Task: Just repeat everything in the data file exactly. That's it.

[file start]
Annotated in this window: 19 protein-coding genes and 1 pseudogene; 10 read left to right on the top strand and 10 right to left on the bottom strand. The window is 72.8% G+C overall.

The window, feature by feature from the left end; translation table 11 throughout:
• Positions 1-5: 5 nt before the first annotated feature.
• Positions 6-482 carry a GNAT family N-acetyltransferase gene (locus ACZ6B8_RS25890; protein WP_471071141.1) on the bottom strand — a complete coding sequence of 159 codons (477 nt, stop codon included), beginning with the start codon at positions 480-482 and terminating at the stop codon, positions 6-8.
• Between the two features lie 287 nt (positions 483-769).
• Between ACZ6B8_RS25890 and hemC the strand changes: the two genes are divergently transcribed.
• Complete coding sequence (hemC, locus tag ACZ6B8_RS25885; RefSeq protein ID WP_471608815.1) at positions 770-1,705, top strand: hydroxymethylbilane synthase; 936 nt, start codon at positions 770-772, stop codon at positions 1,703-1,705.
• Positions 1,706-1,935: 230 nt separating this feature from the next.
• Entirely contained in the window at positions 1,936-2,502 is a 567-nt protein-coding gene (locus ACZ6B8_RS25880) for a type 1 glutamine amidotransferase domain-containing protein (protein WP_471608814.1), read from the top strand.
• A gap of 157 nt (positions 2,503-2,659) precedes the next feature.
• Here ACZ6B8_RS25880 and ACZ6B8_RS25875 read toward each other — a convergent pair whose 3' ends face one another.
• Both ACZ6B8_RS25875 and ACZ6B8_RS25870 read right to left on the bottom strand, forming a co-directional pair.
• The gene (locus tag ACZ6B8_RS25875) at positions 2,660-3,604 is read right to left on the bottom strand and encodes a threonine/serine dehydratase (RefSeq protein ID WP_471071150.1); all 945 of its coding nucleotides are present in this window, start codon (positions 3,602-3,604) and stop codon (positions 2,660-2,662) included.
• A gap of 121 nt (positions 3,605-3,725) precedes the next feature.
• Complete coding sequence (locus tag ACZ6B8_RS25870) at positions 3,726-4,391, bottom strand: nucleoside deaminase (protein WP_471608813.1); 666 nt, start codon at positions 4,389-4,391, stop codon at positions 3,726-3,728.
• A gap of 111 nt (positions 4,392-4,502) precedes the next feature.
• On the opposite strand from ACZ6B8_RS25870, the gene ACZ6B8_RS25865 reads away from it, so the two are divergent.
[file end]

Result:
Annotated in this window: 19 protein-coding genes and 1 pseudogene; 10 read left to right on the top strand and 10 right to left on the bottom strand. The window is 72.8% G+C overall.

The window, feature by feature from the left end; translation table 11 throughout:
• Positions 1-5: 5 nt before the first annotated feature.
• Positions 6-482 carry a GNAT family N-acetyltransferase gene (locus ACZ6B8_RS25890; protein WP_471071141.1) on the bottom strand — a complete coding sequence of 159 codons (477 nt, stop codon included), beginning with the start codon at positions 480-482 and terminating at the stop codon, positions 6-8.
• Between the two features lie 287 nt (positions 483-769).
• Between ACZ6B8_RS25890 and hemC the strand changes: the two genes are divergently transcribed.
• Complete coding sequence (hemC, locus tag ACZ6B8_RS25885; RefSeq protein ID WP_471608815.1) at positions 770-1,705, top strand: hydroxymethylbilane synthase; 936 nt, start codon at positions 770-772, stop codon at positions 1,703-1,705.
• Positions 1,706-1,935: 230 nt separating this feature from the next.
• Entirely contained in the window at positions 1,936-2,502 is a 567-nt protein-coding gene (locus ACZ6B8_RS25880) for a type 1 glutamine amidotransferase domain-containing protein (protein WP_471608814.1), read from the top strand.
• A gap of 157 nt (positions 2,503-2,659) precedes the next feature.
• Here ACZ6B8_RS25880 and ACZ6B8_RS25875 read toward each other — a convergent pair whose 3' ends face one another.
• Both ACZ6B8_RS25875 and ACZ6B8_RS25870 read right to left on the bottom strand, forming a co-directional pair.
• The gene (locus tag ACZ6B8_RS25875) at positions 2,660-3,604 is read right to left on the bottom strand and encodes a threonine/serine dehydratase (RefSeq protein ID WP_471071150.1); all 945 of its coding nucleotides are present in this window, start codon (positions 3,602-3,604) and stop codon (positions 2,660-2,662) included.
• A gap of 121 nt (positions 3,605-3,725) precedes the next feature.
• Complete coding sequence (locus tag ACZ6B8_RS25870) at positions 3,726-4,391, bottom strand: nucleoside deaminase (protein WP_471608813.1); 666 nt, start codon at positions 4,389-4,391, stop codon at positions 3,726-3,728.
• A gap of 111 nt (positions 4,392-4,502) precedes the next feature.
• On the opposite strand from ACZ6B8_RS25870, the gene ACZ6B8_RS25865 reads away from it, so the two are divergent.